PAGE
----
It was market day, and the doctor strode down the hot dusty road. To everyone in the city he was known as the angel of mercy. Five years before there was a war whose aftermath spread a plague that killed hundreds. Among those lost in the plague was the doctorís wife. Ever since that tragic loss, he dedicated himself to healing and comforting the sick. The doctorís perception of life had grown beyond that of the average man. He regarded all men as part of his family. Whenever he visited the ruler of the kingdom, he would talk about the futility of war. War was a disease of the nationís consciousness whose deadly poison eventually manifested as an unknown plague killing more people than all the battles combined. But unfortunately the majority of the people were not receptive to the doctorís ideas of universal brotherhood. Still the doctor was a dedicated crusader who would not stop in spreading his message of peace and hope to all those suffering people in need. His ideas of mental hygiene were well ahead of his time. But the people greeted the good doctor with respect everywhere he went since they were grateful for all the many loved ones that were restored to good health.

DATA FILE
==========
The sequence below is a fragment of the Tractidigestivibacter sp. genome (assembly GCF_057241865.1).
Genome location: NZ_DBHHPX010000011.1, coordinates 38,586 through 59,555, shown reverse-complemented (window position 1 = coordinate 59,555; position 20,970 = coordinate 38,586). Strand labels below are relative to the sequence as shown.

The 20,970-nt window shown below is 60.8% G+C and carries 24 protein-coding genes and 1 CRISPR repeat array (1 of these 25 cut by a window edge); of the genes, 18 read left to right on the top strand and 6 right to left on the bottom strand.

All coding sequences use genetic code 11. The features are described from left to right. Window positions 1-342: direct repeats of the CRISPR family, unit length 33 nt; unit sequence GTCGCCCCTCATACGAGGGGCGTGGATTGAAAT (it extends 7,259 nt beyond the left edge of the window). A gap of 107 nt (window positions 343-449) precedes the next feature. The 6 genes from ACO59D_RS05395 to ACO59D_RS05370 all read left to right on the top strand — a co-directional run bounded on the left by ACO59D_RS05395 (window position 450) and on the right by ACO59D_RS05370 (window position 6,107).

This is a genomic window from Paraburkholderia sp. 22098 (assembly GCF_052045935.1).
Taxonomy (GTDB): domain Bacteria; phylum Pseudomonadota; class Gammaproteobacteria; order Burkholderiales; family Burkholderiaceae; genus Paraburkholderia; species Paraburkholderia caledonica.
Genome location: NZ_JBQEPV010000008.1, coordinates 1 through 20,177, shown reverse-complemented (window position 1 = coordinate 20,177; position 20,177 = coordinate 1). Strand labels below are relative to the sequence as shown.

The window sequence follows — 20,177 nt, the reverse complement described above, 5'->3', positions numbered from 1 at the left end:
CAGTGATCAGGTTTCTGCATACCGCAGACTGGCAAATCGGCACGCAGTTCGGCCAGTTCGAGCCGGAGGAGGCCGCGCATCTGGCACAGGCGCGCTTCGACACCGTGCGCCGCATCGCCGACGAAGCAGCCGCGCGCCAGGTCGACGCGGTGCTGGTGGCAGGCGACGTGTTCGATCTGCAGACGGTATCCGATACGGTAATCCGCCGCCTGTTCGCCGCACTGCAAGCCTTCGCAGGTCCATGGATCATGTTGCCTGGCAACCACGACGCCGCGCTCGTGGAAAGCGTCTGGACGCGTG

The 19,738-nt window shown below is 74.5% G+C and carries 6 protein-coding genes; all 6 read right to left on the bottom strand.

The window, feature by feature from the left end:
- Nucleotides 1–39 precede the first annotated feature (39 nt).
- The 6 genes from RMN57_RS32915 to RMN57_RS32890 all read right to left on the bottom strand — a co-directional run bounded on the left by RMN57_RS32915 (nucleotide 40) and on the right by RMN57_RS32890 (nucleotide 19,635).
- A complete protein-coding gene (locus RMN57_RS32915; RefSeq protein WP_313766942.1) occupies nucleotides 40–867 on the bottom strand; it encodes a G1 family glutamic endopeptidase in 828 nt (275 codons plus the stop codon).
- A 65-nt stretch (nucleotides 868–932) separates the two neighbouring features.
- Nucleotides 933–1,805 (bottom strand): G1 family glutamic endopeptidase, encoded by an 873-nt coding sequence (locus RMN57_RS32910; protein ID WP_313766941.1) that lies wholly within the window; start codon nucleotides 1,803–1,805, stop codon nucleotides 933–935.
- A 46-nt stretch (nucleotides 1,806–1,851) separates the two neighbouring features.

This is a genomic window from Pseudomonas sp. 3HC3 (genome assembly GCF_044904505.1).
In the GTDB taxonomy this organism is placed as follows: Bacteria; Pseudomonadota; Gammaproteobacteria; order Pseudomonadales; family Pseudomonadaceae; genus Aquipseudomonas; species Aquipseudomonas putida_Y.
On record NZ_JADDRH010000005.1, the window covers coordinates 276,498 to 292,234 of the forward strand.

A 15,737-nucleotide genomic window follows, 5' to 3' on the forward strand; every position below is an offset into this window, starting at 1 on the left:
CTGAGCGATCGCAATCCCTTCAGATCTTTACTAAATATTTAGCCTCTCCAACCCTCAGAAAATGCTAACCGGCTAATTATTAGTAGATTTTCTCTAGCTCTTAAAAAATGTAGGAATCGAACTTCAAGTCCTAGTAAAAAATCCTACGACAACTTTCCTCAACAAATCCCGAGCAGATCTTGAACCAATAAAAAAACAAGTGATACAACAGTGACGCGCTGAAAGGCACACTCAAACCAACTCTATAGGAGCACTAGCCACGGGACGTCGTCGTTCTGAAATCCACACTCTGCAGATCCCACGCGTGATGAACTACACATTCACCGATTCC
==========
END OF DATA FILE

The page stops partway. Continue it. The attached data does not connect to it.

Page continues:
The doctor continued walking through the market place. Each road presented the different products offered by the merchants. Some sold food, others sold clothing, many games of chance took place, every form of entertainment was offered, and yet the variety of goods and services seemed endless on market day. The roads were full of continuously moving customers. Everyone looked, bargained, and then selected. The slow jingle of exchanged coins was continuous throughout that day. It seemed that everything had a price and that all oneís desires could be satisfied by money. This was the day that drew all the people together for a great interchange of mutual needs and services. Yes, everyone in the kingdom was bound together by the great wheel of commerce. They all were part of this living ocean. Everywhere the doctor went he saw that one sold and another bought. He too had basic needs to be supplied on market day. The sun began to set and at last the good doctor had made all his basic purchases and chatted with his many friends. Now it was time to return home. He thought that he had visited every shop in the market place until he discovered a little shop at the end of the road.